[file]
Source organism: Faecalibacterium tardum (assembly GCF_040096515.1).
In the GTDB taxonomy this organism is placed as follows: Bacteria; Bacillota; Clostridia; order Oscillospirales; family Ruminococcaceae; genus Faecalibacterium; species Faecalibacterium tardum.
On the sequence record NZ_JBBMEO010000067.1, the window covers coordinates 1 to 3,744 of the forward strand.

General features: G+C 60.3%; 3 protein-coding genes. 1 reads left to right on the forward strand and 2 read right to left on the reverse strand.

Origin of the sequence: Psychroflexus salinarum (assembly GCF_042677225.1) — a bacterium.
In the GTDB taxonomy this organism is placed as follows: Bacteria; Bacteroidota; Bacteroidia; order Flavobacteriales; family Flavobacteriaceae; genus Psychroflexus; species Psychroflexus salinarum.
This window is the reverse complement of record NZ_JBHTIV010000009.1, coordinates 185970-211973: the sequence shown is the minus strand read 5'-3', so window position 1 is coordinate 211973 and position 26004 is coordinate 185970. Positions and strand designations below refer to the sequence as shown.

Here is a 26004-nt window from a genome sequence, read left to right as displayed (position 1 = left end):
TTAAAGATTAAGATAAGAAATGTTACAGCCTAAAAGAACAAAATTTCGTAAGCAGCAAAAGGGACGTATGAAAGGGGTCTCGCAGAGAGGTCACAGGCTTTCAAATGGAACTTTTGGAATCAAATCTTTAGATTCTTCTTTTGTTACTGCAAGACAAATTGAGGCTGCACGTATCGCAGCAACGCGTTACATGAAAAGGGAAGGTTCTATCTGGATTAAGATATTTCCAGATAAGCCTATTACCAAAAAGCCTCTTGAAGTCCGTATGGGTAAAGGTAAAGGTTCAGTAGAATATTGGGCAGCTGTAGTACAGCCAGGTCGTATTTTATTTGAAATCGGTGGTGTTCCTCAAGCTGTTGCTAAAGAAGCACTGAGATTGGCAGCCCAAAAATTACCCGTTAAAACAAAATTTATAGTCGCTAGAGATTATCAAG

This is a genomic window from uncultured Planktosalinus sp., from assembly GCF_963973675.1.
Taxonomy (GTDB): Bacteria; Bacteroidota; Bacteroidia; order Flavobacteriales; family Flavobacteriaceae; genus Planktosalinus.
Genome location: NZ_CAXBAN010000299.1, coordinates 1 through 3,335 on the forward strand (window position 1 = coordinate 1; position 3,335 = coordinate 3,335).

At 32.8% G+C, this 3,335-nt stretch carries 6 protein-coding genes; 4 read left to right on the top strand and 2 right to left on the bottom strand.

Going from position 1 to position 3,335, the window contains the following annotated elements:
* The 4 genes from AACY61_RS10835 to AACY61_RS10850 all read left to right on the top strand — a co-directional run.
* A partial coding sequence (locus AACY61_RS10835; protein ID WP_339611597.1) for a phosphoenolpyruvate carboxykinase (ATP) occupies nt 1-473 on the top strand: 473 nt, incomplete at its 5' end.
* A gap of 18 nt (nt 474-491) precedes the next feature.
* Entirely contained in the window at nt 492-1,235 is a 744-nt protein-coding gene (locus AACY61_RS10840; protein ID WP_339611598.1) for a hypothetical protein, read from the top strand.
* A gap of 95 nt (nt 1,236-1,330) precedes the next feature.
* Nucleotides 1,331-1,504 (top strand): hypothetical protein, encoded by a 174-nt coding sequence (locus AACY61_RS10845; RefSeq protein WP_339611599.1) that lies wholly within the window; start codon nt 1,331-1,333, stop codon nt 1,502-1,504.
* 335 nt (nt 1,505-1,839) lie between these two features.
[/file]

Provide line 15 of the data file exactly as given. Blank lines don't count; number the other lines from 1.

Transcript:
* The 4 genes from AACY61_RS10835 to AACY61_RS10850 all read left to right on the top strand — a co-directional run.